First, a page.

This week I am taking a slightly different tact from my regular post. I guess you could call this almost an essay.
For a paper I recently completed for one of my courses I had to read an American political scientist named James C. Scott. Dr. Scott teaches at Yale University and is an expert in peasant politics, and the power of the state in relation to the voiceless elements of a given society. In his 1985 book, The Moral Economy of the Peasant: Rebellion and Subsistence in Southeast Asia, Scott argues that the cultural element is a key consideration to revolt and protest. Complicated networks of dependency and interrelationship in a peasant society led to informal organization and effective resistance to oppression.
This dovetailed strangely with some of the materials my students have been using on their final papers. One of the chapters in the text they have been using discusses the importance of civil societies in Victorian Canada. The Coles’ Notes are that civil societies in early nineteenth century Canada helped those with limited political voice, and who were marginalized overall, be heard and contribute to the democratic process.
The final element that has been rattling around in my head of late is the report released by Samara Canada called The Real Outsiders. The study focuses on Canadians who are somewhat disengaged from traditional democracy in Canada. Samara’s report received quite a bit of media attention and editorials in response to its overall assessments.
One of the contributors to this discourse mentioned the importance in the decline of civil societies to the decline in democratic participation. Having all of these different notions banging around inside my head led me to draw some conclusions to the changing patterns in Canadian society and democracy overall.
Someone commenting on the report from Samara pointed out that the decline of civil societies has made the entry point in democratic involvement quite high. Fifty years ago most members of a community were members of a number of local organizations. Religious organizations, charitable groups, local governance groups, school councils, unions and volunteer associations allowed people to serve their communities and organize without entering formal democratic politics. In addition these organizations allowed individuals to lobby for policy choices and gain experience leading organizations, paving the way for more involvement in public life.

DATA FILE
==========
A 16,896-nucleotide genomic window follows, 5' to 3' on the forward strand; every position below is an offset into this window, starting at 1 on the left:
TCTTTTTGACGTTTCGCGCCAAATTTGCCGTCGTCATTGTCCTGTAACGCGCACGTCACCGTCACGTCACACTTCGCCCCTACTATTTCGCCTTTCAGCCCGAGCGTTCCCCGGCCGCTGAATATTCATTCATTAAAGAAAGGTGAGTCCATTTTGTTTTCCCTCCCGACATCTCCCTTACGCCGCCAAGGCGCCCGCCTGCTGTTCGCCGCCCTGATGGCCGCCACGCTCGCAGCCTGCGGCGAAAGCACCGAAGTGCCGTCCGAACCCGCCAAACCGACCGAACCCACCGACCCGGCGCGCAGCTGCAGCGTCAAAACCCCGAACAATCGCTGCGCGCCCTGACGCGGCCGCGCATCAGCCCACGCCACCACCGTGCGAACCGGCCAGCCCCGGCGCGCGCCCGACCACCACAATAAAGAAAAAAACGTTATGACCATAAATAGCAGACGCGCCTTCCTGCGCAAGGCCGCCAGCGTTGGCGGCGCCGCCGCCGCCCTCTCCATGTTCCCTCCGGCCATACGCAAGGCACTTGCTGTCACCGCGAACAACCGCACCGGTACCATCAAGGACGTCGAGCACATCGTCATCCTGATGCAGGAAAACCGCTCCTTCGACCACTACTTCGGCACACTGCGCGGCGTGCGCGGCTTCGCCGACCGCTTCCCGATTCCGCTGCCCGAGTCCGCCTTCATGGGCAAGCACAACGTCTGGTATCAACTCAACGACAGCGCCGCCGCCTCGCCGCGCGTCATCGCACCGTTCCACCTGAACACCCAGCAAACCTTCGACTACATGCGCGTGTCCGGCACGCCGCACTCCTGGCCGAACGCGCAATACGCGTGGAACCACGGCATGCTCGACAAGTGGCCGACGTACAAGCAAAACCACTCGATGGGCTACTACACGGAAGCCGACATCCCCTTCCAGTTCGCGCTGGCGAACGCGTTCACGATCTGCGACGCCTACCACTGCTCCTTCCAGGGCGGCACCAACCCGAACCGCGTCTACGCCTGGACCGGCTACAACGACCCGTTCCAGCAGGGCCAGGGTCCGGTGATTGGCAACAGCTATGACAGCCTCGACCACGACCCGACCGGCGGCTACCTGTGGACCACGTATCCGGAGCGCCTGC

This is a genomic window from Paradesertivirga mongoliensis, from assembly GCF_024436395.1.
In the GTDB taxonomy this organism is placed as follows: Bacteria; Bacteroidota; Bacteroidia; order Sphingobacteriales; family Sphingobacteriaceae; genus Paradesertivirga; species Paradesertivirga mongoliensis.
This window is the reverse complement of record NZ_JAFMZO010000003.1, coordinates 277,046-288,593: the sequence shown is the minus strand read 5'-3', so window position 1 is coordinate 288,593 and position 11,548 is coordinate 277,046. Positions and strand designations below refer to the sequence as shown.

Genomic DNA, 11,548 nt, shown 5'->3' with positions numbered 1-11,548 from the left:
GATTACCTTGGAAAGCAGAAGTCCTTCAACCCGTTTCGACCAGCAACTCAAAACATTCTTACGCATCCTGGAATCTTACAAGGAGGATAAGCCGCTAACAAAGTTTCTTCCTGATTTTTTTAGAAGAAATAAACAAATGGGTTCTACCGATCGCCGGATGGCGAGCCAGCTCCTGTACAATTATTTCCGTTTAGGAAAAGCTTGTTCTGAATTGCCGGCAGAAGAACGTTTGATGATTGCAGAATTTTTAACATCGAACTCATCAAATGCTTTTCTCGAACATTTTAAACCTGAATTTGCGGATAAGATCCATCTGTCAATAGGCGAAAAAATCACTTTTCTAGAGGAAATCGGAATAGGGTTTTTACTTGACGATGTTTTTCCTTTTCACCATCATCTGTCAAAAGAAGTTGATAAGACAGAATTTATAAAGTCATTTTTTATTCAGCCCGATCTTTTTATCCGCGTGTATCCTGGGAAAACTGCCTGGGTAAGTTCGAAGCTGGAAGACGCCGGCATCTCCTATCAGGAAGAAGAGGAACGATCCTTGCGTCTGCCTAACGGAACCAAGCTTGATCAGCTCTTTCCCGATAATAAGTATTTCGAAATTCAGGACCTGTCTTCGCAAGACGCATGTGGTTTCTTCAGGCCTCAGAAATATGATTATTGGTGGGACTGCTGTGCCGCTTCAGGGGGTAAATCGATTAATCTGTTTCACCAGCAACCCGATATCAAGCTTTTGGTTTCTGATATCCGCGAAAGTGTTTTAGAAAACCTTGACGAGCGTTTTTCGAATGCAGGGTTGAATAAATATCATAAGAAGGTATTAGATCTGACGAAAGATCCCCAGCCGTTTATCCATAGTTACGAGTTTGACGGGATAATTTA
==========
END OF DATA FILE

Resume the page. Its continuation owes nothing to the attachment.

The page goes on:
Today, civil society seems remarkably weak to me, at least based upon my own anecdotal observations and experiences. The decline of church attendance, and other traditional non-state institutions could be a serious impediment to democratic participation. Democratic governance can be extremely esoteric to new initiates. The role the federal or provincial governments play in our daily lives may not be immediately apparent, much of what is apparent is normally annoying – poor infrastructure, ineffective bureaucracy, parking tickets, etc. Motivating people to plunge into the complicated system can be daunting. On the other hand the mission and purpose of community groups and their effectiveness is quite obvious. Experience on a smaller local level can be leveraged to greater political participation. I particularly wonder about the impact on young people. These community organizations, traditionally, would be the gateway to greater participation.
Since the 1980s with the rapid growth of globalization the traditional groups within society have seen real erosion. Members of our society are mostly concerned with their own affairs, and have limited connections to their communities. Scott spoke of the importance of local culture, but local traditions have broken down dramatically overtime. New subcultures and digital societies have sprung up now that people have the freedom to organize themselves based on their interests instead of their geography, or culture.
We participate in groups of like-minded people, with like-minded interests, but we no longer know our neighbours or local needs. The erosion of civil society likely means that we are less committed to our communities. Sometimes it can feel like we are a nation of 34 million individuals, with only the vaguest of common interest and connection, the province even more so, 12 million strangers that happen to have the same geography. Our technological isolation from each other may be the root of this disconnect, given how local society is so key to political organization.
Perhaps now it is time for us to less enamoured with the idea that we can talk to anyone on the other side of the world, but that we should reach out to people just outside our doors.